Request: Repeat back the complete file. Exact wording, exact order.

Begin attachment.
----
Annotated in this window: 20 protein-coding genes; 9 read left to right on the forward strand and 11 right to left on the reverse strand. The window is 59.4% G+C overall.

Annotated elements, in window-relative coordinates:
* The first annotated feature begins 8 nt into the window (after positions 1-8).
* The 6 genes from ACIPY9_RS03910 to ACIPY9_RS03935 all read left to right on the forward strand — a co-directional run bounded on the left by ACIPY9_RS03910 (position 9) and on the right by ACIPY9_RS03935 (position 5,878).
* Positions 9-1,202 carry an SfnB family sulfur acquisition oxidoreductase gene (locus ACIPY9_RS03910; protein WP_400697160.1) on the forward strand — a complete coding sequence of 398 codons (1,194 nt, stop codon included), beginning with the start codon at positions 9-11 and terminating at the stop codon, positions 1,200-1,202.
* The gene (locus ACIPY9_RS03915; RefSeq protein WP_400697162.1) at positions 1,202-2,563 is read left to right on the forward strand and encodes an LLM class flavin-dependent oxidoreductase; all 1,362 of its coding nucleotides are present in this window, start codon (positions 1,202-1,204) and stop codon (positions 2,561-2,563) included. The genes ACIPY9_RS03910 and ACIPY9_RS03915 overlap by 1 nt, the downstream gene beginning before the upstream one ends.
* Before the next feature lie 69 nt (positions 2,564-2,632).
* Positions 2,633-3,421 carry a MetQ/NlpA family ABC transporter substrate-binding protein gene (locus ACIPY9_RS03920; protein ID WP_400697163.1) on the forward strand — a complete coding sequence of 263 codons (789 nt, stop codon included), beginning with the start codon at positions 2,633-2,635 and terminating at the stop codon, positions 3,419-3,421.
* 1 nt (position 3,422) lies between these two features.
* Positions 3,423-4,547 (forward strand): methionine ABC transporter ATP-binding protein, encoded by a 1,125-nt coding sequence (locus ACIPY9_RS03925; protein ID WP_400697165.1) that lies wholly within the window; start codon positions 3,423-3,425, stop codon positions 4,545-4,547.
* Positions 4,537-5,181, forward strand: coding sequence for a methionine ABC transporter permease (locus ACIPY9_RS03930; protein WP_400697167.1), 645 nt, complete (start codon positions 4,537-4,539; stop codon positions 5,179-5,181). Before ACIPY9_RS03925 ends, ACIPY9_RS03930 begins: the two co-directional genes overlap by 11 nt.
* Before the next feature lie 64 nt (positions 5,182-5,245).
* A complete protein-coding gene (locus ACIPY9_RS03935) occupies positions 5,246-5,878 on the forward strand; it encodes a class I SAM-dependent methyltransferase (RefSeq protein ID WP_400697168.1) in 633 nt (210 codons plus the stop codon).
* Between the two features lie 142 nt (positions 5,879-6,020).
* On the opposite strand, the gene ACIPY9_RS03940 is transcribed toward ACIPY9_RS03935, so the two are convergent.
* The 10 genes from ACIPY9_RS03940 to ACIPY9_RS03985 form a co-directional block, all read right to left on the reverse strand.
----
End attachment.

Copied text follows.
Annotated in this window: 20 protein-coding genes; 9 read left to right on the forward strand and 11 right to left on the reverse strand. The window is 59.4% G+C overall.

Annotated elements, in window-relative coordinates:
* The first annotated feature begins 8 nt into the window (after positions 1-8).
* The 6 genes from ACIPY9_RS03910 to ACIPY9_RS03935 all read left to right on the forward strand — a co-directional run bounded on the left by ACIPY9_RS03910 (position 9) and on the right by ACIPY9_RS03935 (position 5,878).
* Positions 9-1,202 carry an SfnB family sulfur acquisition oxidoreductase gene (locus ACIPY9_RS03910; protein WP_400697160.1) on the forward strand — a complete coding sequence of 398 codons (1,194 nt, stop codon included), beginning with the start codon at positions 9-11 and terminating at the stop codon, positions 1,200-1,202.
* The gene (locus ACIPY9_RS03915; RefSeq protein WP_400697162.1) at positions 1,202-2,563 is read left to right on the forward strand and encodes an LLM class flavin-dependent oxidoreductase; all 1,362 of its coding nucleotides are present in this window, start codon (positions 1,202-1,204) and stop codon (positions 2,561-2,563) included. The genes ACIPY9_RS03910 and ACIPY9_RS03915 overlap by 1 nt, the downstream gene beginning before the upstream one ends.
* Before the next feature lie 69 nt (positions 2,564-2,632).
* Positions 2,633-3,421 carry a MetQ/NlpA family ABC transporter substrate-binding protein gene (locus ACIPY9_RS03920; protein ID WP_400697163.1) on the forward strand — a complete coding sequence of 263 codons (789 nt, stop codon included), beginning with the start codon at positions 2,633-2,635 and terminating at the stop codon, positions 3,419-3,421.
* 1 nt (position 3,422) lies between these two features.
* Positions 3,423-4,547 (forward strand): methionine ABC transporter ATP-binding protein, encoded by a 1,125-nt coding sequence (locus ACIPY9_RS03925; protein ID WP_400697165.1) that lies wholly within the window; start codon positions 3,423-3,425, stop codon positions 4,545-4,547.
* Positions 4,537-5,181, forward strand: coding sequence for a methionine ABC transporter permease (locus ACIPY9_RS03930; protein WP_400697167.1), 645 nt, complete (start codon positions 4,537-4,539; stop codon positions 5,179-5,181). Before ACIPY9_RS03925 ends, ACIPY9_RS03930 begins: the two co-directional genes overlap by 11 nt.
* Before the next feature lie 64 nt (positions 5,182-5,245).
* A complete protein-coding gene (locus ACIPY9_RS03935) occupies positions 5,246-5,878 on the forward strand; it encodes a class I SAM-dependent methyltransferase (RefSeq protein ID WP_400697168.1) in 633 nt (210 codons plus the stop codon).
* Between the two features lie 142 nt (positions 5,879-6,020).
* On the opposite strand, the gene ACIPY9_RS03940 is transcribed toward ACIPY9_RS03935, so the two are convergent.
* The 10 genes from ACIPY9_RS03940 to ACIPY9_RS03985 form a co-directional block, all read right to left on the reverse strand.